DEERFIELD, Ill. — Richard Hamilton is on the verge of joining the Chicago Bulls.
A person familiar with the situation said the veteran guard was closing in on a three-year, $15 million deal with the Bulls. The person spoke Wednesday afternoon on the condition of anonymity because the contract had not been finalized.
The three-time All-Star cleared waivers as expected after being bought out by Detroit this week, ending a nine-year run in which the Pistons won a championship and regularly made the Eastern Conference finals.
Assuming his deal with the Bulls goes through, the 6-foot-7 Hamilton would join MVP Derrick Rose and give Chicago another scoring option along with the height it was seeking in the backcourt.
Hamilton was due to make $19 million guaranteed over the final two years of his contract in Detroit but was bought out for $11 million, saving the rebuilding team $4 million in cap space this year and $4 million more next season.
Coach Tom Thibodeau wasn't in the mood to discuss Hamilton after practice Wednesday morning, saying, "Until he gets here, we're not even going to talk about it."
Hamilton, who is entering his 13th year in the league, was expected to join a team that led the NBA with 62 wins last season and advanced to the Eastern Conference finals before losing to Miami.
The Bulls are looking for more.
With the reigning MVP and one of the league's deepest rosters, they believed they were in position to make another big run whether they added a shooting guard or not. Hamilton should help take some of the scoring load off Rose, but he is also coming off a difficult season at age 33. He and some of his teammates clashed with former coach John Kuester, and he scored just 14.1 points per game, his lowest average since his rookie season.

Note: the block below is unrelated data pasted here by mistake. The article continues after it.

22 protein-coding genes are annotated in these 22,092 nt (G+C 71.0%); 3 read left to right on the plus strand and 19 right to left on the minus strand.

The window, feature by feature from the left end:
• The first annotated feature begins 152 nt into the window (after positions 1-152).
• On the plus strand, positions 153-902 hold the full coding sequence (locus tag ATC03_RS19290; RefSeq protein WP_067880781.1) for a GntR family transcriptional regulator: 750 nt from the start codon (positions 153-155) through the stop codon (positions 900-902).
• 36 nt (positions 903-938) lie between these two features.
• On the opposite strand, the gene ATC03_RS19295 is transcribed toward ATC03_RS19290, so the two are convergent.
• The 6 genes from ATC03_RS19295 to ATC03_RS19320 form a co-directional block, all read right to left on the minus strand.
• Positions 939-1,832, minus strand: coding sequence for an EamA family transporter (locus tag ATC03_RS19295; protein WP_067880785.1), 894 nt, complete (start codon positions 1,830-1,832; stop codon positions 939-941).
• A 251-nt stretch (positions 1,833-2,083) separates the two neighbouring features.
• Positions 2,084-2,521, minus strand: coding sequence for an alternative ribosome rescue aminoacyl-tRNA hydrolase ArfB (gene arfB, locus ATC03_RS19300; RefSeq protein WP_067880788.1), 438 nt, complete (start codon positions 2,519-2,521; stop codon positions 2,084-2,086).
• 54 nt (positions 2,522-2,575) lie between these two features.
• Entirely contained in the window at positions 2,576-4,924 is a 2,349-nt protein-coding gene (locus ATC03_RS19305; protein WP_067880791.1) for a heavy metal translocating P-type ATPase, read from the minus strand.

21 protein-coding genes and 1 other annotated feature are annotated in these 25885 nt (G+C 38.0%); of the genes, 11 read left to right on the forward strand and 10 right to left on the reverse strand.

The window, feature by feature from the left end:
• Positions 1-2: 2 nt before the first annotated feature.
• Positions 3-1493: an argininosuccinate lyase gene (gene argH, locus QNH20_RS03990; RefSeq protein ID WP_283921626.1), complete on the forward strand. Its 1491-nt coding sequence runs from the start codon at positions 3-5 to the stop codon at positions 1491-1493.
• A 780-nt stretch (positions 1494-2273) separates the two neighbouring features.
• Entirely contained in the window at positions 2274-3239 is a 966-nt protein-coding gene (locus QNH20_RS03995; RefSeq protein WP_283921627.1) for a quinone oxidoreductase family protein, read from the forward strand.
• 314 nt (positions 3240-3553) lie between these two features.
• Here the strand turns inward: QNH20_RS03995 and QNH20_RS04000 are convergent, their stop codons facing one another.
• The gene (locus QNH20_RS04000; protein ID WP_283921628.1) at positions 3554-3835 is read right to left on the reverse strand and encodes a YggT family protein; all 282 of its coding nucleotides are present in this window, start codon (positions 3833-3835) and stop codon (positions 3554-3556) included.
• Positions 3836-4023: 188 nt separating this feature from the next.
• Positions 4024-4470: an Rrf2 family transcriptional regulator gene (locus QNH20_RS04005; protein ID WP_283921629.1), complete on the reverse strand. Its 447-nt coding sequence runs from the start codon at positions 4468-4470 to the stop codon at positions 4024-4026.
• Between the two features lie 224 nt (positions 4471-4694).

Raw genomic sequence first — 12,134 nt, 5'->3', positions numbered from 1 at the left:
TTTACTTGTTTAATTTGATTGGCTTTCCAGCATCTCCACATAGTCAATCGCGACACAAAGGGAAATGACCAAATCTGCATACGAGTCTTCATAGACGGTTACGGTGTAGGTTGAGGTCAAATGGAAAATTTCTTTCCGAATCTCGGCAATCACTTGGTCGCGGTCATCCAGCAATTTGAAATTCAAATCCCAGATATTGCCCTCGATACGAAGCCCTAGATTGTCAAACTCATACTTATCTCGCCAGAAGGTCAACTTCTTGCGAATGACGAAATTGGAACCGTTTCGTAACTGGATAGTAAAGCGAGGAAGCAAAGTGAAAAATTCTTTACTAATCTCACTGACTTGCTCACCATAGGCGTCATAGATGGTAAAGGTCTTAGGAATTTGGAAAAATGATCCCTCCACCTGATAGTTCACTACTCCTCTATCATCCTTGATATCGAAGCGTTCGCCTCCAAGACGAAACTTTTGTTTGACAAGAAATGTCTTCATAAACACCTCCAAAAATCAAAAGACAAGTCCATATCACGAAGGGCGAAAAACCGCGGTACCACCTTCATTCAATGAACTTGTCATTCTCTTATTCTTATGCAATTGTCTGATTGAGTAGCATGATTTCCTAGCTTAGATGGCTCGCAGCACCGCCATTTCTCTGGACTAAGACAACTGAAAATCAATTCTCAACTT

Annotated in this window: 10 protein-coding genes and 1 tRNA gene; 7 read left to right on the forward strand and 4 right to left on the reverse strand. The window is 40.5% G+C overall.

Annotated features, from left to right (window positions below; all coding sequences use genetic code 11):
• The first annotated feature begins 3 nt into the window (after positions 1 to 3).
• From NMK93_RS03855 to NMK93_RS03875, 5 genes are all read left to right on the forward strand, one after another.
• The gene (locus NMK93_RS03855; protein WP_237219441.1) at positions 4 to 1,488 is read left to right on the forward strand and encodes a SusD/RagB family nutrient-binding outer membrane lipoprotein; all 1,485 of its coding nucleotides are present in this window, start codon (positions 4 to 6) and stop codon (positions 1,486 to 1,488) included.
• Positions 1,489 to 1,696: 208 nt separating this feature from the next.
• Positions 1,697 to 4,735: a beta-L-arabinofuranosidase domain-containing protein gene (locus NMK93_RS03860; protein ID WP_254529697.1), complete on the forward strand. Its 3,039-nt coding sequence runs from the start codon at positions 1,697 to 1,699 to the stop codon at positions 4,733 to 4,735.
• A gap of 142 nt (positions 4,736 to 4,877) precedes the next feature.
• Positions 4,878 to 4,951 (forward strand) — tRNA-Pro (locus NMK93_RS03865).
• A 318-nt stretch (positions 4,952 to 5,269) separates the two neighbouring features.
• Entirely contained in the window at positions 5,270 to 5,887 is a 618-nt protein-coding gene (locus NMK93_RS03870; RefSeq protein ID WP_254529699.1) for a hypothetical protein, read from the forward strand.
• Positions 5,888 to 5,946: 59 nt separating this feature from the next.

The Pistons had planned to reload with Hamilton when they traded Chauncey Billups to Denver in 2008, but they've been struggling ever since.
During the good times, though, Hamilton was one of the best players on a team that reached at least the conference finals six straight years and captured the championship in 2004. He has averaged 17.7 points in a career that started in 1999 with Washington and flourished in Detroit after being acquired in the Jerry Stackhouse trade.
Relentlessly running around screens to set up his mid-range jump shots, Hamilton averaged more than 20 points over 120 playoff games with the Pistons and led them in scoring in eight of his nine regular seasons there.
He is one of four active players — Dirk Nowitzki, Kobe Bryant and Tim Duncan are the others — and 20 in NBA history who have averaged at least 20 points over 120 postseason games, according to STATS LLC.
Bulls players have made it clear in the recent days that they think Hamilton can help, and center Joakim Noah had high praise for him on Wednesday. He also went out of his way to complement Ronnie Brewer.
"I think (Hamilton) would be a great addition to our team," Noah said. "He's obviously a hell of a player, but Ronnie's been having a great camp right now."
Hamilton will have to be a quick study, as will anyone else the Bulls add.
They open the season against the Lakers in Los Angeles on Dec. 25, and they only have two preseason games — at Indiana on Friday and at home against the Pacers next Tuesday.
"You deal with those things as they come," Thibodeau said. "It's not like it's the first time you'll be getting someone new. That happens often in this league. It's a league of change and you have to be ready to adapt to changes very quickly and your opponent isn't really concerned with that. It's up to us as a staff to get everyone up to speed and be ready to go."